These games usually have in common certain characteristics like: long playing time, lots of dice rolling, medium to complex rule sets and lots of theme and chrome.
Goldland on the other hand is a euro game, low on randomness (the only random element is the exploration), short on playing time and with very simple rules, but it manages to capture, in its own simple way, the theme of adventure and exploration.
Some of the adventure games I mentioned above (and many I didn't) are also race games, where players race to be the first to accomplish some goal like kill a powerful enemy or get some valuable treasure. In Goldland, players also race to reach the hidden temple to get an amulet and gold.
But Goldland's game play it's much more abstracted, and its mechanics have been trimmed down to their essentials. First, the exploration mechanic is a simple tile layering action where a random tile is placed on the spot the player wants to explore. Simple but effective, and it manages to convey the feeling of discovering the unknown.
Then the movement mechanic, true to the theme, reduces the amount of movement points a player has as their backpack becomes fuller. This is a very simple but effective abstraction of movement in the wilderness, and works perfectly well as a game mechanic too, as players have to plan well what to take and many times have to abandon some possessions in order to reach a specific spot in time.
And last: the Adventures. Your typical adventure encounter in other, more complex games, here becomes a puzzle like experience where each type of adventure needs a different set of resources. Once those resources are spent, the player places a tent marker on the tile and from then on may freely pass through that spot.
The adventure tiles are mixed in with the regular tiles, so that when exploring you may uncover an adventure tile. Unless you can spend the required resources you won't be able to step on that tile, effectively blocking your path until you either get those resources or choose an alternative path.
So, on their way to the temple, players will face multiple adventures and they will have to plan and prepare themselves for those adventures. Sometimes they will have to go back to the towns at the beginning of the board to get more resources, but clever players will try to use as many of those resources that can be found on many of the regular tiles (and even on some adventure tiles once they're solved). Also, a clever little mechanic that would be the equivalent to "experience points" in other adventure games, allows players to come up with improvised resources of any type by spending "exploration tokens" that are gained each time a tile is placed on the board.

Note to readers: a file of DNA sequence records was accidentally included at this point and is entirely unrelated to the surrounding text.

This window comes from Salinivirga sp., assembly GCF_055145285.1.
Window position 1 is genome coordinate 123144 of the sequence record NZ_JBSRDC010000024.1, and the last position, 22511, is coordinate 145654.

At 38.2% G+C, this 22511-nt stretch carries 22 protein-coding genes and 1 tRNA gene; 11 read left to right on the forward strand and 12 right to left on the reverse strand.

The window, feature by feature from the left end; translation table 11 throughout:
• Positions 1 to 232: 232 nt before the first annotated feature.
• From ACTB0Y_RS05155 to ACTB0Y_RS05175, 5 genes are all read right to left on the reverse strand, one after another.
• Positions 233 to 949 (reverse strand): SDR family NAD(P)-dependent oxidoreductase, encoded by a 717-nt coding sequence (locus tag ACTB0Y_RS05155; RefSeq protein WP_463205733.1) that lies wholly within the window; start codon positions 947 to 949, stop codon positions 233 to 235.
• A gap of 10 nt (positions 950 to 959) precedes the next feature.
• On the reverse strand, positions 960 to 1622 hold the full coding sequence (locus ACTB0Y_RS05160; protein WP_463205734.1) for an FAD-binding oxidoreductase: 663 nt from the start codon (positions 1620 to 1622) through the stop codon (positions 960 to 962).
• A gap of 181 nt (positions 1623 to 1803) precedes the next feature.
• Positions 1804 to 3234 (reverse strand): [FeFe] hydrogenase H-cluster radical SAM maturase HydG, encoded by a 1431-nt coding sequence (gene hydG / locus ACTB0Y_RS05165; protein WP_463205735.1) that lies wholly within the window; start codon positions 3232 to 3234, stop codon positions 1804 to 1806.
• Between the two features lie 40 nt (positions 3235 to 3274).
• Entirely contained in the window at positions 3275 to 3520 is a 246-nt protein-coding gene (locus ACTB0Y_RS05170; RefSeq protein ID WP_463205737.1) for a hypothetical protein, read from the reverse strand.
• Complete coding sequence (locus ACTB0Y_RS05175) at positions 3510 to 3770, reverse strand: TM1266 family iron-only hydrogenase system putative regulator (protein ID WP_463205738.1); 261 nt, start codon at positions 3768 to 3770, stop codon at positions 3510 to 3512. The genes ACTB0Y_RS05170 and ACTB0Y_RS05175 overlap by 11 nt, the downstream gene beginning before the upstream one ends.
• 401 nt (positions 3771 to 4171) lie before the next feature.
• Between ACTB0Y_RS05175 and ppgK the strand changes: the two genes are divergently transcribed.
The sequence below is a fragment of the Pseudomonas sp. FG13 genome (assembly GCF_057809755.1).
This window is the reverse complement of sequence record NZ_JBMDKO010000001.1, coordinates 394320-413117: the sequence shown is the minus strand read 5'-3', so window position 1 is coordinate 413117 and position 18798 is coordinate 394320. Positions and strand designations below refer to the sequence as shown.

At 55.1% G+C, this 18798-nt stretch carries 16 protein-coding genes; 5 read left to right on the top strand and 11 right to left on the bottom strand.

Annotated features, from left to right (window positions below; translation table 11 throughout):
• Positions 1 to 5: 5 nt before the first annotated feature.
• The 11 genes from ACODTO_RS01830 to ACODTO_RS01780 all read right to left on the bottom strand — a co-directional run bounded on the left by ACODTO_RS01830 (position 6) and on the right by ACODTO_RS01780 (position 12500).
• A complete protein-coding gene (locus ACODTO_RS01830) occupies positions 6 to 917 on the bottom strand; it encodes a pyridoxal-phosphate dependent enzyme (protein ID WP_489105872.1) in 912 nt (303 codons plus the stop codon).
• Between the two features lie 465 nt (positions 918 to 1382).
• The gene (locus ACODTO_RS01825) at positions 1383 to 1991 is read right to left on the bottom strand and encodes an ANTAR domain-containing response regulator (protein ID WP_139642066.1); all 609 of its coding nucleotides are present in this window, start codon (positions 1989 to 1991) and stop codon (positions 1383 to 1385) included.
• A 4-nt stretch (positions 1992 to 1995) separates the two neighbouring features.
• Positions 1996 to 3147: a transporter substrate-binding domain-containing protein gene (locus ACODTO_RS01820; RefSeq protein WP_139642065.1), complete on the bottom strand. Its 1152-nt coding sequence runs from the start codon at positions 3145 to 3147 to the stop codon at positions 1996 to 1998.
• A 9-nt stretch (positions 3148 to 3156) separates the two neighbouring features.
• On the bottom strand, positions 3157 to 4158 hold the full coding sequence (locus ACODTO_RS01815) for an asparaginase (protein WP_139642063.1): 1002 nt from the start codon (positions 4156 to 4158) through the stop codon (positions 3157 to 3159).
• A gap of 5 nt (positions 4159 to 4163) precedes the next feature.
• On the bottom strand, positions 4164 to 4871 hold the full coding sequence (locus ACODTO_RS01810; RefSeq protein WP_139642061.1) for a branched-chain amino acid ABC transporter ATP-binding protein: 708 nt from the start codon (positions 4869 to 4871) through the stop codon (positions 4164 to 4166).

Add to that the fact that each tile has three exits (and one blocked path) so that players will attempt to place the tiles in a way that makes it easier for them to get to the temple while at the same time trying to block the path for the other players (in order to go through a blocked path, lots of resources must be spent, so it's not always a good idea).
In the end, and as this is a eurogame, players will score based on how much gold they got. The player that solved more adventures of each type will get a certain amount of gold (ties go to the player that got them first). Also, on the way to the temple, there are adventures that also have treasures that players may get by spending extra food resources. Once in the temple, the amulet is also worth some gold, and the first player that arrives (along with all the players that arrive in the same game round) will get some bonus gold.
So, as there are many ways of getting gold, there are also different strategies that can be used to win, although usually you want to get to the temple as early as possible as that's the main goal of the game. It's funny, because in a way, the scoring system is a bit like the one on Magic Realm (but without the planning ahead), where players get rated in several areas of gameplay to get an overall score. This system, as I said, allows for different paths to victory.
Overall, I think this is an exciting little game that thanks to it having no text at all in its components, I can play with my 4yo son, which really enjoys it and can understand it perfectly (complex american type adventure games usually have a lot of text and require reading skills). It's also a short game that has enough going on that it doesn't feel like a light filler, and I love the way the theme is integrated (if abstracted) in the rules and mechanics. It really gives the feeling of exploration with its own difficulties and rewards, and has lots of tension in the race.
I also usually dislike race adventure games because after all the effort (and big length of play), in the end, the first player to reach the goal just wins and all the effort seems worthless, but here, as the first player won't necessarily be the winner, there is room for more strategies and options that in the end may be more important, so you always feel like you've got something to do.
This game is OOP, and it seems to be quite hard to get nowadays. I can only hope that it will eventually get a much deserved international printing so that more people get the chance to play and enjoy this odd and wonderful "euro adventure game with a real theme"